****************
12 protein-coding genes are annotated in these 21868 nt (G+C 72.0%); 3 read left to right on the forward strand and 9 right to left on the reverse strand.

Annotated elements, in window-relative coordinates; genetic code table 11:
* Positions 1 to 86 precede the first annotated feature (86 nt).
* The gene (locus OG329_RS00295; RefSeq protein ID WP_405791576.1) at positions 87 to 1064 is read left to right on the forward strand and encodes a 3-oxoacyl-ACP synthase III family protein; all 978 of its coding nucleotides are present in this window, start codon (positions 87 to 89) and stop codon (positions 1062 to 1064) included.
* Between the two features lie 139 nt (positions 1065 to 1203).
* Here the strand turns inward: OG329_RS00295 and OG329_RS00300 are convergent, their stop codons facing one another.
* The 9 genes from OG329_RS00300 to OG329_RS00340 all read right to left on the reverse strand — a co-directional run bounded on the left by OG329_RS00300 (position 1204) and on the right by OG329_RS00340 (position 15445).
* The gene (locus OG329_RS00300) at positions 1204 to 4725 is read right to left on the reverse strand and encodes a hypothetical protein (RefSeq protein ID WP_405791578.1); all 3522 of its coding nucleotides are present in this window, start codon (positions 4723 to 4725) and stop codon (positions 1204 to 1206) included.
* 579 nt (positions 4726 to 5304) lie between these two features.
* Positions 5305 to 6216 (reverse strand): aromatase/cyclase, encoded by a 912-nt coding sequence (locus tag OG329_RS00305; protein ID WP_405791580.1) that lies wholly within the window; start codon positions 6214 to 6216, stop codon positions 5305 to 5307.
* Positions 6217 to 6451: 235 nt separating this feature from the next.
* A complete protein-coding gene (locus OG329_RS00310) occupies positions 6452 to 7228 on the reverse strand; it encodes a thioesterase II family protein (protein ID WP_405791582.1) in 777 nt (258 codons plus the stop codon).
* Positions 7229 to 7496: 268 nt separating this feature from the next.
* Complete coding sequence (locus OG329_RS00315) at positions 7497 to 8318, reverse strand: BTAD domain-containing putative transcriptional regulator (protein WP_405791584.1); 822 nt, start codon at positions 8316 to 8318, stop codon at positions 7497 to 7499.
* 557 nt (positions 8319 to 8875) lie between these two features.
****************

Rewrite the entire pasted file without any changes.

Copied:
12 protein-coding genes are annotated in these 21868 nt (G+C 72.0%); 3 read left to right on the forward strand and 9 right to left on the reverse strand.

Annotated elements, in window-relative coordinates; genetic code table 11:
* Positions 1 to 86 precede the first annotated feature (86 nt).
* The gene (locus OG329_RS00295; RefSeq protein ID WP_405791576.1) at positions 87 to 1064 is read left to right on the forward strand and encodes a 3-oxoacyl-ACP synthase III family protein; all 978 of its coding nucleotides are present in this window, start codon (positions 87 to 89) and stop codon (positions 1062 to 1064) included.
* Between the two features lie 139 nt (positions 1065 to 1203).
* Here the strand turns inward: OG329_RS00295 and OG329_RS00300 are convergent, their stop codons facing one another.
* The 9 genes from OG329_RS00300 to OG329_RS00340 all read right to left on the reverse strand — a co-directional run bounded on the left by OG329_RS00300 (position 1204) and on the right by OG329_RS00340 (position 15445).
* The gene (locus OG329_RS00300) at positions 1204 to 4725 is read right to left on the reverse strand and encodes a hypothetical protein (RefSeq protein ID WP_405791578.1); all 3522 of its coding nucleotides are present in this window, start codon (positions 4723 to 4725) and stop codon (positions 1204 to 1206) included.
* 579 nt (positions 4726 to 5304) lie between these two features.
* Positions 5305 to 6216 (reverse strand): aromatase/cyclase, encoded by a 912-nt coding sequence (locus tag OG329_RS00305; protein ID WP_405791580.1) that lies wholly within the window; start codon positions 6214 to 6216, stop codon positions 5305 to 5307.
* Positions 6217 to 6451: 235 nt separating this feature from the next.
* A complete protein-coding gene (locus OG329_RS00310) occupies positions 6452 to 7228 on the reverse strand; it encodes a thioesterase II family protein (protein ID WP_405791582.1) in 777 nt (258 codons plus the stop codon).
* Positions 7229 to 7496: 268 nt separating this feature from the next.
* Complete coding sequence (locus OG329_RS00315) at positions 7497 to 8318, reverse strand: BTAD domain-containing putative transcriptional regulator (protein WP_405791584.1); 822 nt, start codon at positions 8316 to 8318, stop codon at positions 7497 to 7499.
* 557 nt (positions 8319 to 8875) lie between these two features.